27 Nov

Did You Hear The One About The Minister And The Priest?

Allanna Brough, Archive

I haven’t posted a Blog for a while because I have been busy trying to complete the biographies for the local original shareholders.

The other week, I was researching Mrs. Agnes Maxtone who bought 5 shares in the Picture House in 1912. Agnes Maxtone, nee Strang, was born in Campbeltown in 1879. In 1904, she married Robert Young Maxtone, who was the Depute County Treasurer for Argyll. Agnes was the fifth of ten children born to Janet and George Walter Strang.

As I have mentioned before, when I research a person I like to build a timeline as well as building a family tree. You never know what exciting stories other family members have to offer…

Agnes was a Minister’s Daughter. George Walter Strang started his ministry in Paisley before moving to Campbeltown where he was Minister of the Lowland Parish at Castlehill. When George died in 1921, his Estate was valued at more than £7000. I thought that this was a sizeable amount of money on a Minister’s wage with ten children to support so I thought that George Walter required investigating…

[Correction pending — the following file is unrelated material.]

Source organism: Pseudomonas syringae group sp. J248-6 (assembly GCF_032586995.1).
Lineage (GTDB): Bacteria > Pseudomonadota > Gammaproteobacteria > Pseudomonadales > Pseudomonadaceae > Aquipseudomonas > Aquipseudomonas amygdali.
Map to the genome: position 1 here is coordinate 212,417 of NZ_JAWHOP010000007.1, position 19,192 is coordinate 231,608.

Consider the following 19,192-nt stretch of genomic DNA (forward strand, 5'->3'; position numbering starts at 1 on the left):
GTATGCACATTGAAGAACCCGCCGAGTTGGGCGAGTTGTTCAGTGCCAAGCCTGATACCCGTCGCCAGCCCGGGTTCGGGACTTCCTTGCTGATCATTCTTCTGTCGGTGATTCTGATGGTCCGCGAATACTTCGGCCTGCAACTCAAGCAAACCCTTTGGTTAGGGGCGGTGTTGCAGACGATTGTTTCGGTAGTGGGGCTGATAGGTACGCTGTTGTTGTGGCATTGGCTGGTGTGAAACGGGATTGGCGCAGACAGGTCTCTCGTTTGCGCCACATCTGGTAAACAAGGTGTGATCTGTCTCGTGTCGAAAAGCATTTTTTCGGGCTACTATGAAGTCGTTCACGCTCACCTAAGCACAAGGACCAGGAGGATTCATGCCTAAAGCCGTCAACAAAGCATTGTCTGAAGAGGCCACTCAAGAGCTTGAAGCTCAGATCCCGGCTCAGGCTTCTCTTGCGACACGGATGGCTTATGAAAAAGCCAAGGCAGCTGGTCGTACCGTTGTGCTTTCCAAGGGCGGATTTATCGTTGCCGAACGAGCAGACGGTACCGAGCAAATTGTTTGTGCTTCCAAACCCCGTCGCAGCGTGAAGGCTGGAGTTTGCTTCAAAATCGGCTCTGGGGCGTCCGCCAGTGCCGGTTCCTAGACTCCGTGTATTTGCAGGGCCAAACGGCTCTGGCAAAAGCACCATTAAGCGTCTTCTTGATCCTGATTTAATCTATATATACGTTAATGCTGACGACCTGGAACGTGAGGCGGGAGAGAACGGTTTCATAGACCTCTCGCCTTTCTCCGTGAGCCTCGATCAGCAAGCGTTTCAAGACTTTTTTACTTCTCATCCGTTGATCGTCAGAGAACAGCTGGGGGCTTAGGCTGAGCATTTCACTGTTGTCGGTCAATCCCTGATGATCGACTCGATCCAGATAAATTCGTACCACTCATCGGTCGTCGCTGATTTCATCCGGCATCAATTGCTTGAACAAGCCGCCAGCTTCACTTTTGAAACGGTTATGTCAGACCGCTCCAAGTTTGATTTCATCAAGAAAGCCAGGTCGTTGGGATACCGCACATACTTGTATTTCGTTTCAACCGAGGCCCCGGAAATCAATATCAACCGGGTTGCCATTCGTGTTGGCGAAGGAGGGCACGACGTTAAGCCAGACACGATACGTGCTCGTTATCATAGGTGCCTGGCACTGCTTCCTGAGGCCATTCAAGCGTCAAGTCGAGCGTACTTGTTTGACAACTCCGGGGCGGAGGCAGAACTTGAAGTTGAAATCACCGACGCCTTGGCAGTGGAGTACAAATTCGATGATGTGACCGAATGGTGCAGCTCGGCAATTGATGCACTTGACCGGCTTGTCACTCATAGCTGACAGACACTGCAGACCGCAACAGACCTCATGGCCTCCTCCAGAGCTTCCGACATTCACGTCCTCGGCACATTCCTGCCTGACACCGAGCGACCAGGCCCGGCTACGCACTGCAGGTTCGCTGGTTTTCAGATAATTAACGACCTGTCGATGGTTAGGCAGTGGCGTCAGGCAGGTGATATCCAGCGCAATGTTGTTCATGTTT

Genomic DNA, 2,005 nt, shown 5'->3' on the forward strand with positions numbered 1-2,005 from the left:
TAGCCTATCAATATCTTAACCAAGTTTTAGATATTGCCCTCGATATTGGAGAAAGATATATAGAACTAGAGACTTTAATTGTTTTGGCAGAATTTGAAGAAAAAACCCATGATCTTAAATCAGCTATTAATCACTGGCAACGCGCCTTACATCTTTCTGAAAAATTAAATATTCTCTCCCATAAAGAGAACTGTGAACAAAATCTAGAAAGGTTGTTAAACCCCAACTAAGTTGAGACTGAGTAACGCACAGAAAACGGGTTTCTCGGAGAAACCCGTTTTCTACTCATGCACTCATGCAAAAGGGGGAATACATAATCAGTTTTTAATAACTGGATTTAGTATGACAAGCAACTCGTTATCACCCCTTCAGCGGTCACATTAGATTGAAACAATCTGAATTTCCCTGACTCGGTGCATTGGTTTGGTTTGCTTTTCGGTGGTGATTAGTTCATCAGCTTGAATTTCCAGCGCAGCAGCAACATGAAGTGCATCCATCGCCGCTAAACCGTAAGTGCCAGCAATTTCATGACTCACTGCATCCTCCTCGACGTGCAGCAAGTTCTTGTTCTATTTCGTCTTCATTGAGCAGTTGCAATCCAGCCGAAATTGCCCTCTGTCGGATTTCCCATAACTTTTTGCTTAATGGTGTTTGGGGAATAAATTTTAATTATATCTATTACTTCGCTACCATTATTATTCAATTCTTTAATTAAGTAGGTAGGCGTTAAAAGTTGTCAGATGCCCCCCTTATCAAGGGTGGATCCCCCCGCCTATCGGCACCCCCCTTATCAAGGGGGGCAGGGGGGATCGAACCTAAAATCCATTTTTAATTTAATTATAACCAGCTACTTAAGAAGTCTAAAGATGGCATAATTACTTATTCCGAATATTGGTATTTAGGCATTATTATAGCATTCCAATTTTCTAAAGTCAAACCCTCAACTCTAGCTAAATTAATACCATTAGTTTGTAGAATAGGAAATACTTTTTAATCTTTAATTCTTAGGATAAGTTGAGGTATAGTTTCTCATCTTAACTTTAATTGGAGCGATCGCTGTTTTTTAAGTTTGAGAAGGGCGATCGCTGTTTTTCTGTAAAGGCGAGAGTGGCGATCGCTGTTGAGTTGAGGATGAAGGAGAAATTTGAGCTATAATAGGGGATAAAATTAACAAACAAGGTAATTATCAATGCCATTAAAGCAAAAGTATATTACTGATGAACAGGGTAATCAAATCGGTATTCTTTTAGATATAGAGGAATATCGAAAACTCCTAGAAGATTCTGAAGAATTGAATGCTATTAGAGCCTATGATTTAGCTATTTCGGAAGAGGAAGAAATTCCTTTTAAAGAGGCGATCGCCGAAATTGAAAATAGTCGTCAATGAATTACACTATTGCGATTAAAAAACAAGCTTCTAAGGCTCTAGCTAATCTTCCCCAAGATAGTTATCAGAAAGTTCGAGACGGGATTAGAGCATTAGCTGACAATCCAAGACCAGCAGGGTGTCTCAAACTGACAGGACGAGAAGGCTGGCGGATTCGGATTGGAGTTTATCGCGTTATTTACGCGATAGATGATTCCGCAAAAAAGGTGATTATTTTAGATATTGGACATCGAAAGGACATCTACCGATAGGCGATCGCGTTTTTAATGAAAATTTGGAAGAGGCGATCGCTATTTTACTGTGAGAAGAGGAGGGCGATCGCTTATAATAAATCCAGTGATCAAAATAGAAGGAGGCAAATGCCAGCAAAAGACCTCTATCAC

That’s when I discovered that the Reverend Strang was golf mad. His passion for golf played a pivotal role in establishing one of Scotland’s premier golf courses. On Saturday 11th March 1876, eight men met in the Argyll Arms Hotel to organise and establish a golf club. The Reverend Strang was one of those men. At 10am on Monday the 20th March 1876, the Kintyre Golf Club played its first game over ten holes on farm land at Machrihanish. The joining fee was 10 shillings with annual subs of 5 shillings. The Kintyre Golf Club eventually became Machrihanish Golf Club. The Reverend Strang was also a force behind the founding of Dunaverty Golf Club.

However, the Reverend Strang’s passion for golf landed him in trouble. He was hauled up before the Presbytery on two counts:

  1. For playing golf with the local Priest
  2. For excessive time spent playing golf. His response to the Elders was, “I play with the Priest for ecumenical reasons and I play so regularly for reasons of my health.”

The 14th hole at Machrihanish is named Castlehill in his honour.


Sources : ” Blasted Heaths and Blessed Greens” by James Finegan

Machrihanish Golf Club History Archives

Photo credit: Campbeltown Courier

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